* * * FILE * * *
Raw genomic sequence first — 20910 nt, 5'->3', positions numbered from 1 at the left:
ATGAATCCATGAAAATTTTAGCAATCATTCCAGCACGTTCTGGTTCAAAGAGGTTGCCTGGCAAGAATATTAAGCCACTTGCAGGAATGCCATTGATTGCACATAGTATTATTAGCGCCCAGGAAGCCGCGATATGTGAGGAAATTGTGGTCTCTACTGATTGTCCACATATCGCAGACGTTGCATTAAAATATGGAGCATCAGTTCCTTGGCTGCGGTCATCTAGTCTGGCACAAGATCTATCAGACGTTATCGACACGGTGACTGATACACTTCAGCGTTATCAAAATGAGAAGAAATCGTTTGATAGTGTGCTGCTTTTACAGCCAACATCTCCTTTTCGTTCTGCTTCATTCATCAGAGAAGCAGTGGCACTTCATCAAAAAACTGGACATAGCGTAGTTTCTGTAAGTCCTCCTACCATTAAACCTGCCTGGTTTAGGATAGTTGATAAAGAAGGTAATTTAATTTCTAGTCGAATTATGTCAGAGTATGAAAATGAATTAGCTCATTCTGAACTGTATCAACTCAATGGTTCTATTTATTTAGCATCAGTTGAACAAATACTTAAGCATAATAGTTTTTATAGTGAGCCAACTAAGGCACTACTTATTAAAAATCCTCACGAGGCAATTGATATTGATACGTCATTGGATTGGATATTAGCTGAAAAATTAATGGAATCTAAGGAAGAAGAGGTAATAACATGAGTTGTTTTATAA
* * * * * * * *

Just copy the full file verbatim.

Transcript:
Raw genomic sequence first — 20910 nt, 5'->3', positions numbered from 1 at the left:
ATGAATCCATGAAAATTTTAGCAATCATTCCAGCACGTTCTGGTTCAAAGAGGTTGCCTGGCAAGAATATTAAGCCACTTGCAGGAATGCCATTGATTGCACATAGTATTATTAGCGCCCAGGAAGCCGCGATATGTGAGGAAATTGTGGTCTCTACTGATTGTCCACATATCGCAGACGTTGCATTAAAATATGGAGCATCAGTTCCTTGGCTGCGGTCATCTAGTCTGGCACAAGATCTATCAGACGTTATCGACACGGTGACTGATACACTTCAGCGTTATCAAAATGAGAAGAAATCGTTTGATAGTGTGCTGCTTTTACAGCCAACATCTCCTTTTCGTTCTGCTTCATTCATCAGAGAAGCAGTGGCACTTCATCAAAAAACTGGACATAGCGTAGTTTCTGTAAGTCCTCCTACCATTAAACCTGCCTGGTTTAGGATAGTTGATAAAGAAGGTAATTTAATTTCTAGTCGAATTATGTCAGAGTATGAAAATGAATTAGCTCATTCTGAACTGTATCAACTCAATGGTTCTATTTATTTAGCATCAGTTGAACAAATACTTAAGCATAATAGTTTTTATAGTGAGCCAACTAAGGCACTACTTATTAAAAATCCTCACGAGGCAATTGATATTGATACGTCATTGGATTGGATATTAGCTGAAAAATTAATGGAATCTAAGGAAGAAGAGGTAATAACATGAGTTGTTTTATAA